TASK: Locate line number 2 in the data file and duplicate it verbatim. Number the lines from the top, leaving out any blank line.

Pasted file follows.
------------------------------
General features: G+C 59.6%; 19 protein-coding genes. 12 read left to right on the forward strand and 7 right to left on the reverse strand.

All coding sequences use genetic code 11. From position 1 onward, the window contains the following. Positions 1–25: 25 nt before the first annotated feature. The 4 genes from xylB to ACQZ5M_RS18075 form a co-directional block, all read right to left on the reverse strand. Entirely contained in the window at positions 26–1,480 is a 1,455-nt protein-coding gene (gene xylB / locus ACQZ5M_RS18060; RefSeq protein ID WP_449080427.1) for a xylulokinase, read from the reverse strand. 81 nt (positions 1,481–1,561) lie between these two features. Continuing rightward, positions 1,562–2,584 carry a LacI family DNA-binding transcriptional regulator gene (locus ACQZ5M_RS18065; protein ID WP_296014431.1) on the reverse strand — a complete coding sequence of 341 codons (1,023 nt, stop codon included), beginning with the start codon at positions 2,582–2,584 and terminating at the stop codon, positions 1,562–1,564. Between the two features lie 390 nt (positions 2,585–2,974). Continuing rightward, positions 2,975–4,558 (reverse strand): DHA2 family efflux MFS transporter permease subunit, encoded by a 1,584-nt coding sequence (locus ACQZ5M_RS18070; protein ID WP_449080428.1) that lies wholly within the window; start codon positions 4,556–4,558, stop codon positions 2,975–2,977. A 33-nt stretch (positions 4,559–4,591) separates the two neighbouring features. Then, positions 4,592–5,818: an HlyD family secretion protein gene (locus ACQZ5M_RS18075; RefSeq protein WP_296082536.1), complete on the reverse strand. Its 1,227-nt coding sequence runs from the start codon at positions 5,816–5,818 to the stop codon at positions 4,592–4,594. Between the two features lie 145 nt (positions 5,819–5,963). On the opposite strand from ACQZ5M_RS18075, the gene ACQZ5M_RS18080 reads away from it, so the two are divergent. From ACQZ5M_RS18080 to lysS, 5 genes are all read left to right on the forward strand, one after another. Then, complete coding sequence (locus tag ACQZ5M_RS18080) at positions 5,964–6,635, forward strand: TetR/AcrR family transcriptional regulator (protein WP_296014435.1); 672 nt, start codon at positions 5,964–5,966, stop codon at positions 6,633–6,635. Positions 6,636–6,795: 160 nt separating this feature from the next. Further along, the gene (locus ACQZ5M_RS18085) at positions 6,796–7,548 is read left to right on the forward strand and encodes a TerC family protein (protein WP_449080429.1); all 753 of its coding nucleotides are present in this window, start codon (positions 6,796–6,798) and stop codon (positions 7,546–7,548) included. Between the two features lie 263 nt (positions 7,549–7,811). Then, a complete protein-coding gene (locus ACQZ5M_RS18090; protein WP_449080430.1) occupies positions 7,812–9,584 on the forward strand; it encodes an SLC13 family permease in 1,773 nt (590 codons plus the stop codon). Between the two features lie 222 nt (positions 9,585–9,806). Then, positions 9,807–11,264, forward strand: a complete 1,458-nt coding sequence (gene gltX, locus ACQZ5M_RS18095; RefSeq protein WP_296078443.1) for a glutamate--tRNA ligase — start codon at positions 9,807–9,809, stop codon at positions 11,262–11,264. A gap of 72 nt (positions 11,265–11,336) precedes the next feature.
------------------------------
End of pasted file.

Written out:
All coding sequences use genetic code 11. From position 1 onward, the window contains the following. Positions 1–25: 25 nt before the first annotated feature. The 4 genes from xylB to ACQZ5M_RS18075 form a co-directional block, all read right to left on the reverse strand. Entirely contained in the window at positions 26–1,480 is a 1,455-nt protein-coding gene (gene xylB / locus ACQZ5M_RS18060; RefSeq protein ID WP_449080427.1) for a xylulokinase, read from the reverse strand. 81 nt (positions 1,481–1,561) lie between these two features. Continuing rightward, positions 1,562–2,584 carry a LacI family DNA-binding transcriptional regulator gene (locus ACQZ5M_RS18065; protein ID WP_296014431.1) on the reverse strand — a complete coding sequence of 341 codons (1,023 nt, stop codon included), beginning with the start codon at positions 2,582–2,584 and terminating at the stop codon, positions 1,562–1,564. Between the two features lie 390 nt (positions 2,585–2,974). Continuing rightward, positions 2,975–4,558 (reverse strand): DHA2 family efflux MFS transporter permease subunit, encoded by a 1,584-nt coding sequence (locus ACQZ5M_RS18070; protein ID WP_449080428.1) that lies wholly within the window; start codon positions 4,556–4,558, stop codon positions 2,975–2,977. A 33-nt stretch (positions 4,559–4,591) separates the two neighbouring features. Then, positions 4,592–5,818: an HlyD family secretion protein gene (locus ACQZ5M_RS18075; RefSeq protein WP_296082536.1), complete on the reverse strand. Its 1,227-nt coding sequence runs from the start codon at positions 5,816–5,818 to the stop codon at positions 4,592–4,594. Between the two features lie 145 nt (positions 5,819–5,963). On the opposite strand from ACQZ5M_RS18075, the gene ACQZ5M_RS18080 reads away from it, so the two are divergent. From ACQZ5M_RS18080 to lysS, 5 genes are all read left to right on the forward strand, one after another. Then, complete coding sequence (locus tag ACQZ5M_RS18080) at positions 5,964–6,635, forward strand: TetR/AcrR family transcriptional regulator (protein WP_296014435.1); 672 nt, start codon at positions 5,964–5,966, stop codon at positions 6,633–6,635. Positions 6,636–6,795: 160 nt separating this feature from the next. Further along, the gene (locus ACQZ5M_RS18085) at positions 6,796–7,548 is read left to right on the forward strand and encodes a TerC family protein (protein WP_449080429.1); all 753 of its coding nucleotides are present in this window, start codon (positions 6,796–6,798) and stop codon (positions 7,546–7,548) included. Between the two features lie 263 nt (positions 7,549–7,811). Then, a complete protein-coding gene (locus ACQZ5M_RS18090; protein WP_449080430.1) occupies positions 7,812–9,584 on the forward strand; it encodes an SLC13 family permease in 1,773 nt (590 codons plus the stop codon). Between the two features lie 222 nt (positions 9,585–9,806). Then, positions 9,807–11,264, forward strand: a complete 1,458-nt coding sequence (gene gltX, locus ACQZ5M_RS18095; RefSeq protein WP_296078443.1) for a glutamate--tRNA ligase — start codon at positions 9,807–9,809, stop codon at positions 11,262–11,264. A gap of 72 nt (positions 11,265–11,336) precedes the next feature.